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Truck Driver Safety Tips

As anyone in the industry knows, truck driving is a hazardous job. In fact, there are more fatal injuries in truck driving than in any other type of occupation. For that reason, safety should be the foremost concern of every professional truck driver in the country.


(Pixabay / knerri61)

Here are a few tips to ensure increased safety on the roads:

  • Pre-trip inspection – You can minimize mechanical breakdowns and possible accidents through pre-trip inspections. The inspection can help you avoid committing Federal Motor Carrier Safety Administration violations. Pre-trip inspections can also help you save money and precious time. Before embarking on a trip, ensure that your trucks’ lights are working properly. Check for air leaks, water leaks, tire wear, air hose chafing, and loose springs and bolts.
  • Regular Truck Maintenance – Truckers should be committed to keeping their trucks in good driving condition through consistent maintenance. In addition to pre-trip inspections, you should make sure that your truck is inspected thoroughly through quarterly inspections. As they say, “An ounce of prevention is worth a pound of cure.”
  • Weather Watch – Drivers must regularly deal with hazardous road conditions. Checking the weather reports will enable you to map your routes in order to avoid weather extremes. Take time to remove the ice and snow build up from your truck to improve visibility. Have an emergency kit ready for any eventuality. Cut your speed by a third when driving on wet roads and by half when driving in icy or snowy conditions.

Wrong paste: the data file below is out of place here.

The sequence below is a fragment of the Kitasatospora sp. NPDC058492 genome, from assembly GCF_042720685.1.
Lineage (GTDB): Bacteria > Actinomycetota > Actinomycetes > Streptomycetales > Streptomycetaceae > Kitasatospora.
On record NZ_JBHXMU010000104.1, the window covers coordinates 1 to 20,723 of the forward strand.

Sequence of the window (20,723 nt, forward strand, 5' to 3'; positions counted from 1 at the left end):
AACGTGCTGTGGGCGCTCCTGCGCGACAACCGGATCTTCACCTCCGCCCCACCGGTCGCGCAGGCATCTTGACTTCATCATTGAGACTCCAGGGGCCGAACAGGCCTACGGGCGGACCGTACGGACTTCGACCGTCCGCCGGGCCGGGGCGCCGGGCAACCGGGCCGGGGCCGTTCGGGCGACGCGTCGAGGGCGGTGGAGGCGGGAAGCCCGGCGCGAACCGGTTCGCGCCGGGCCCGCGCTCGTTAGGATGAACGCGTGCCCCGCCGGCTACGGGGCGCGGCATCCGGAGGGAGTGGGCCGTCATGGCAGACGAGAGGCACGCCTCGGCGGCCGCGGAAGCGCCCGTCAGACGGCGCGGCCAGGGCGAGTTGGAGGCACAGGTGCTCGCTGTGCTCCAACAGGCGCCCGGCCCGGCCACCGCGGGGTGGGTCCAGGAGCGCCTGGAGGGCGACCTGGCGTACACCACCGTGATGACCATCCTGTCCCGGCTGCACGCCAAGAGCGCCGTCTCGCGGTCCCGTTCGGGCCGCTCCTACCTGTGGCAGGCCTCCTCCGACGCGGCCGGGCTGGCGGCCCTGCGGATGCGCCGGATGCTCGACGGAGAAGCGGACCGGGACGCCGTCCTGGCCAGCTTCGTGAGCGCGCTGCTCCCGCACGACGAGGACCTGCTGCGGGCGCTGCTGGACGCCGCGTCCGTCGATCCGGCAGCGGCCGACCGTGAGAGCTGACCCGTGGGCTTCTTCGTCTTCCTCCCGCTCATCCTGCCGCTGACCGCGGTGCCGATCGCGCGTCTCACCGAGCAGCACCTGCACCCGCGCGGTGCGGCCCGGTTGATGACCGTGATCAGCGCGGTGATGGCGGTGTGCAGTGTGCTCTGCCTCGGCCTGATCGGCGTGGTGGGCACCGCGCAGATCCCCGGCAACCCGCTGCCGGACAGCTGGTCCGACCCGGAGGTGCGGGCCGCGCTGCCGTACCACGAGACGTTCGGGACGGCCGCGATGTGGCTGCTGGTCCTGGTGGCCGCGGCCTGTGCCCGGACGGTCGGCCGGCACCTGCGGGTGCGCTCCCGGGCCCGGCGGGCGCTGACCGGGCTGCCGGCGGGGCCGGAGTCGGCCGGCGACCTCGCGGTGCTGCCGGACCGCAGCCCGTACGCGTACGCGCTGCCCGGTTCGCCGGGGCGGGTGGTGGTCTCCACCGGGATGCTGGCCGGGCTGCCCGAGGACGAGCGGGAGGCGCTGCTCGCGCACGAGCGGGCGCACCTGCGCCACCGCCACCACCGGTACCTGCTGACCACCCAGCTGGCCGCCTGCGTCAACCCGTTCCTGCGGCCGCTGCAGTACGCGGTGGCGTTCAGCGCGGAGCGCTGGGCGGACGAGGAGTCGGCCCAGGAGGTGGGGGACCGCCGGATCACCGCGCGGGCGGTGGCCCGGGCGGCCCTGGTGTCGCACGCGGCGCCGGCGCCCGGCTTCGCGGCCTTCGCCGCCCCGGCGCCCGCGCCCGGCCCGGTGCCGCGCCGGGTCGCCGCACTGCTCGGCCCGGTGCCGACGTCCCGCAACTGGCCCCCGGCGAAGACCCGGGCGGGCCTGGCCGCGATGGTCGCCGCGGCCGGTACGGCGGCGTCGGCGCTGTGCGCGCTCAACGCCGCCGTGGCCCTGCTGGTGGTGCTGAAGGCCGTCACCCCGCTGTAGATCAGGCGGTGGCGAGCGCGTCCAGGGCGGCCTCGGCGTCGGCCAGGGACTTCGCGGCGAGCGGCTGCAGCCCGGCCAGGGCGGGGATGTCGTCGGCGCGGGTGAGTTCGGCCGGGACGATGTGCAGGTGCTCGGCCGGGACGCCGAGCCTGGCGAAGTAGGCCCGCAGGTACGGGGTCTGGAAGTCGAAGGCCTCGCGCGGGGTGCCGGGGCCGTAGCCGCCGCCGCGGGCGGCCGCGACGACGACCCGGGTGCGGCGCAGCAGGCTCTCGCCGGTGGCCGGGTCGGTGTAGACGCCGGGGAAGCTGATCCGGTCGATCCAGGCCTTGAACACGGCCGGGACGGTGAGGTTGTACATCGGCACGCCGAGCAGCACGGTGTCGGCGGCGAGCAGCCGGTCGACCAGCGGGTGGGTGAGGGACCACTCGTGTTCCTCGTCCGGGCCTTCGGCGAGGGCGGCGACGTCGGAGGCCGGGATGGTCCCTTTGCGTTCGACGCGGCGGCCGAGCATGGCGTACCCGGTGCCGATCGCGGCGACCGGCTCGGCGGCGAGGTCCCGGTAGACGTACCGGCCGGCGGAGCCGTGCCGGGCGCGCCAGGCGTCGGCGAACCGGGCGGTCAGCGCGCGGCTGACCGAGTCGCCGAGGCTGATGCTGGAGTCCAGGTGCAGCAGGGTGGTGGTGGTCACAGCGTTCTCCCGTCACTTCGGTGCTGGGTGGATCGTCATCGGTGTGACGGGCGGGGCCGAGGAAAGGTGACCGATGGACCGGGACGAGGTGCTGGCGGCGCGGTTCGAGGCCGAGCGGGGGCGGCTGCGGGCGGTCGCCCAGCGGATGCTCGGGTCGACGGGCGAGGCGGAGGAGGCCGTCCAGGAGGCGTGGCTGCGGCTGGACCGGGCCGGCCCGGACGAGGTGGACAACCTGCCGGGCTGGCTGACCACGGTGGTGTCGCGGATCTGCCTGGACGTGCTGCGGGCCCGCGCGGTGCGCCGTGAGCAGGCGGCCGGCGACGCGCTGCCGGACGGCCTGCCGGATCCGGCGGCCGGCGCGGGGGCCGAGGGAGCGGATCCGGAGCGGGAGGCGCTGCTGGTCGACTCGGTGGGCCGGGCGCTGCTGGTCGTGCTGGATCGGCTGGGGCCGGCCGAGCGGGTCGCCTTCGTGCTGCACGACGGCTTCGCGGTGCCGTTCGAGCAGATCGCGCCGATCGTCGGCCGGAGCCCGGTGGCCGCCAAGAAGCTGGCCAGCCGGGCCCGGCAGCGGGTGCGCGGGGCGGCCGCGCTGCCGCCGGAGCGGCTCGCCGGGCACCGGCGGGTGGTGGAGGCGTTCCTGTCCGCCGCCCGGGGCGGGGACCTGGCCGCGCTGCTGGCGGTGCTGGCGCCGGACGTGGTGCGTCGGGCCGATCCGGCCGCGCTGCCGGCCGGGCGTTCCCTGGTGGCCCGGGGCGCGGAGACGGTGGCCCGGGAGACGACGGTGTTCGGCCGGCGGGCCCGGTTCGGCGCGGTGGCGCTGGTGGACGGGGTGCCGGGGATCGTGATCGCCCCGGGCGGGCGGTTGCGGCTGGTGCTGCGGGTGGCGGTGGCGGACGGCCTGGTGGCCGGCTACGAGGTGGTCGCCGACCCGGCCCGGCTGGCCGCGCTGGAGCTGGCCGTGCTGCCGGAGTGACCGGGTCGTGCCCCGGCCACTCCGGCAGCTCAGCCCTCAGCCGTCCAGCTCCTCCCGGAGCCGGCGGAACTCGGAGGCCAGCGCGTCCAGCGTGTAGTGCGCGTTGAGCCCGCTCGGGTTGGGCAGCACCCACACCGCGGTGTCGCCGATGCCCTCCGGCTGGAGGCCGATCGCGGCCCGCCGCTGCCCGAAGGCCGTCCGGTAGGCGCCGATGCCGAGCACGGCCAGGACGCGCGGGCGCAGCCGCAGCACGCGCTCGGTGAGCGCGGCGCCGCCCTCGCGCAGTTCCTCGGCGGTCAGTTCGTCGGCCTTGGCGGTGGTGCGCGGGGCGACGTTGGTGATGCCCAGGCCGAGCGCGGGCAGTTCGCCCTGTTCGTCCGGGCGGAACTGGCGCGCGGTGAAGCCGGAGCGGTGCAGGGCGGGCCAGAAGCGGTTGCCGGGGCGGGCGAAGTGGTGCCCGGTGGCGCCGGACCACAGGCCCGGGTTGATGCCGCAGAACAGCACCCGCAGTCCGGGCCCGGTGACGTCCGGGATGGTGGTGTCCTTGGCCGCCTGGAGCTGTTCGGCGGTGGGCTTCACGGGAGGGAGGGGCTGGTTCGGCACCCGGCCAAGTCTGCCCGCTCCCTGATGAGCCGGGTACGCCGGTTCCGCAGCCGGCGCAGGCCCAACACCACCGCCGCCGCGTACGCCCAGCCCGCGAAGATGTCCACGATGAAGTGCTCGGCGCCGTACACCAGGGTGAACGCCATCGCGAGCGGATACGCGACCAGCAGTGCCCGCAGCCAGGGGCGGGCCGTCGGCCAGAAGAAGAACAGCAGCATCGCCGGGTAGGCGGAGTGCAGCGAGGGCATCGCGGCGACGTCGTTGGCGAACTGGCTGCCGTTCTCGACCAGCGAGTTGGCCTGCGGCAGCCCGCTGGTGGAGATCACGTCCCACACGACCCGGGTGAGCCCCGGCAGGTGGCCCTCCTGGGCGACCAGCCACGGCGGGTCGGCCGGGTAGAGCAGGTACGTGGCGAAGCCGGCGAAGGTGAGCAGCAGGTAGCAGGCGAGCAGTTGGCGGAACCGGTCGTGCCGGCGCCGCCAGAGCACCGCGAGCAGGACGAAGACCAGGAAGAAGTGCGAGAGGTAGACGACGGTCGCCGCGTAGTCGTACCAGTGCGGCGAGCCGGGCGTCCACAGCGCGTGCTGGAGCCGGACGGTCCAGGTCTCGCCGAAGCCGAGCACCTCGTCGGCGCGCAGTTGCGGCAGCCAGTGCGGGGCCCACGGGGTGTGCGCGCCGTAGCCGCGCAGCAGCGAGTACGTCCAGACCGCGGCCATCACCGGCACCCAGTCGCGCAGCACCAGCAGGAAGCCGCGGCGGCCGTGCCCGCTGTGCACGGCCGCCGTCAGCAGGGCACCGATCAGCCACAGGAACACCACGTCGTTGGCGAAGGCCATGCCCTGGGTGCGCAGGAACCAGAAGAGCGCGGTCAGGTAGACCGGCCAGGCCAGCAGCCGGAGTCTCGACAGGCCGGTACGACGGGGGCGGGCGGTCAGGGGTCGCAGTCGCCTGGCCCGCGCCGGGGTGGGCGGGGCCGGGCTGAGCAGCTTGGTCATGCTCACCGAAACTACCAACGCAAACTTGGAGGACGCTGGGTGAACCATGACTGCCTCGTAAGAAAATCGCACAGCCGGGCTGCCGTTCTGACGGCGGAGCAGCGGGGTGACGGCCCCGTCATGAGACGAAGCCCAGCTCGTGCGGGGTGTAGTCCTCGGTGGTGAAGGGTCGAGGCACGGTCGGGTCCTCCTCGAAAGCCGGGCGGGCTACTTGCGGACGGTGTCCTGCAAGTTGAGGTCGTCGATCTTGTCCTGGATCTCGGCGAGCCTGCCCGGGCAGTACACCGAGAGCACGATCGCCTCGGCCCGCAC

• Frequent Breaks – Federal regulations require truck drivers to take a 30-minute break during the first eight hours of a shift. Truck drivers are allowed only a maximum of 11 hours of driving for a 14-hour workday. You should stop to sleep or stretch your legs whenever possible. It is not safe to be driving while sleepy. Doing so will endanger not only your life and safety but also others on the road.
  • Stay Alert – Driving long haul can be boring and tiresome. Take care of yourself by eating healthy, taking power naps, and resting when you are tired. Drink enough water, as dehydration can contribute to fatigue.
  • Work Zone Caution – Make sure to leave enough room in front of you while driving. Slow down when negotiating curves and passing through work zones.

While truck driving can be hazardous, there are a number of things you can do to minimize dangers. Taking care of yourself, staying healthy and alert, and observing traffic regulations can help you stay safe and well on the road.